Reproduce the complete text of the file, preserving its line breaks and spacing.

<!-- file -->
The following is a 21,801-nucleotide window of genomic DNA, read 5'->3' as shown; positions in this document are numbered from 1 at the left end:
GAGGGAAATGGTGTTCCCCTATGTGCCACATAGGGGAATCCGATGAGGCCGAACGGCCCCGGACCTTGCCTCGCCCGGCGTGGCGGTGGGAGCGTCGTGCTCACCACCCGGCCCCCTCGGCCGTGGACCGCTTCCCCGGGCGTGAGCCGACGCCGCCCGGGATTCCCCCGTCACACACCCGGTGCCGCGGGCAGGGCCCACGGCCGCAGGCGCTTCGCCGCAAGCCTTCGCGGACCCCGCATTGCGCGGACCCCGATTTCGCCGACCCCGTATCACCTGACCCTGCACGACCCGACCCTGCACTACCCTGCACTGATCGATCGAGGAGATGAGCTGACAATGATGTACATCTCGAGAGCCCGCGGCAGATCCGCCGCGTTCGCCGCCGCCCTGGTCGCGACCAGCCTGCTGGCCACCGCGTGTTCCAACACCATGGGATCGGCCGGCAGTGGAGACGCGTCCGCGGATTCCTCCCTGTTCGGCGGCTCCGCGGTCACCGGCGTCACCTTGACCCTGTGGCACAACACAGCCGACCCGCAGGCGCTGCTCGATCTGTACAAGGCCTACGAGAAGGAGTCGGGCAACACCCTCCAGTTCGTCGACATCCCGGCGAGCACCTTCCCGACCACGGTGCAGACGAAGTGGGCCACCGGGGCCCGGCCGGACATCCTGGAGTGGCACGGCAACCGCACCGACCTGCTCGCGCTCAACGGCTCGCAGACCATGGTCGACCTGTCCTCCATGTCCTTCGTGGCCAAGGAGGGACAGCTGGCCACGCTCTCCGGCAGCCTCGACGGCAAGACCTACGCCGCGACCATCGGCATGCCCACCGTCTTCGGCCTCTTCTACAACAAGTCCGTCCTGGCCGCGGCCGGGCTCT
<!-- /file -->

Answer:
The following is a 21,801-nucleotide window of genomic DNA, read 5'->3' as shown; positions in this document are numbered from 1 at the left end:
GAGGGAAATGGTGTTCCCCTATGTGCCACATAGGGGAATCCGATGAGGCCGAACGGCCCCGGACCTTGCCTCGCCCGGCGTGGCGGTGGGAGCGTCGTGCTCACCACCCGGCCCCCTCGGCCGTGGACCGCTTCCCCGGGCGTGAGCCGACGCCGCCCGGGATTCCCCCGTCACACACCCGGTGCCGCGGGCAGGGCCCACGGCCGCAGGCGCTTCGCCGCAAGCCTTCGCGGACCCCGCATTGCGCGGACCCCGATTTCGCCGACCCCGTATCACCTGACCCTGCACGACCCGACCCTGCACTACCCTGCACTGATCGATCGAGGAGATGAGCTGACAATGATGTACATCTCGAGAGCCCGCGGCAGATCCGCCGCGTTCGCCGCCGCCCTGGTCGCGACCAGCCTGCTGGCCACCGCGTGTTCCAACACCATGGGATCGGCCGGCAGTGGAGACGCGTCCGCGGATTCCTCCCTGTTCGGCGGCTCCGCGGTCACCGGCGTCACCTTGACCCTGTGGCACAACACAGCCGACCCGCAGGCGCTGCTCGATCTGTACAAGGCCTACGAGAAGGAGTCGGGCAACACCCTCCAGTTCGTCGACATCCCGGCGAGCACCTTCCCGACCACGGTGCAGACGAAGTGGGCCACCGGGGCCCGGCCGGACATCCTGGAGTGGCACGGCAACCGCACCGACCTGCTCGCGCTCAACGGCTCGCAGACCATGGTCGACCTGTCCTCCATGTCCTTCGTGGCCAAGGAGGGACAGCTGGCCACGCTCTCCGGCAGCCTCGACGGCAAGACCTACGCCGCGACCATCGGCATGCCCACCGTCTTCGGCCTCTTCTACAACAAGTCCGTCCTGGCCGCGGCCGGGCTCT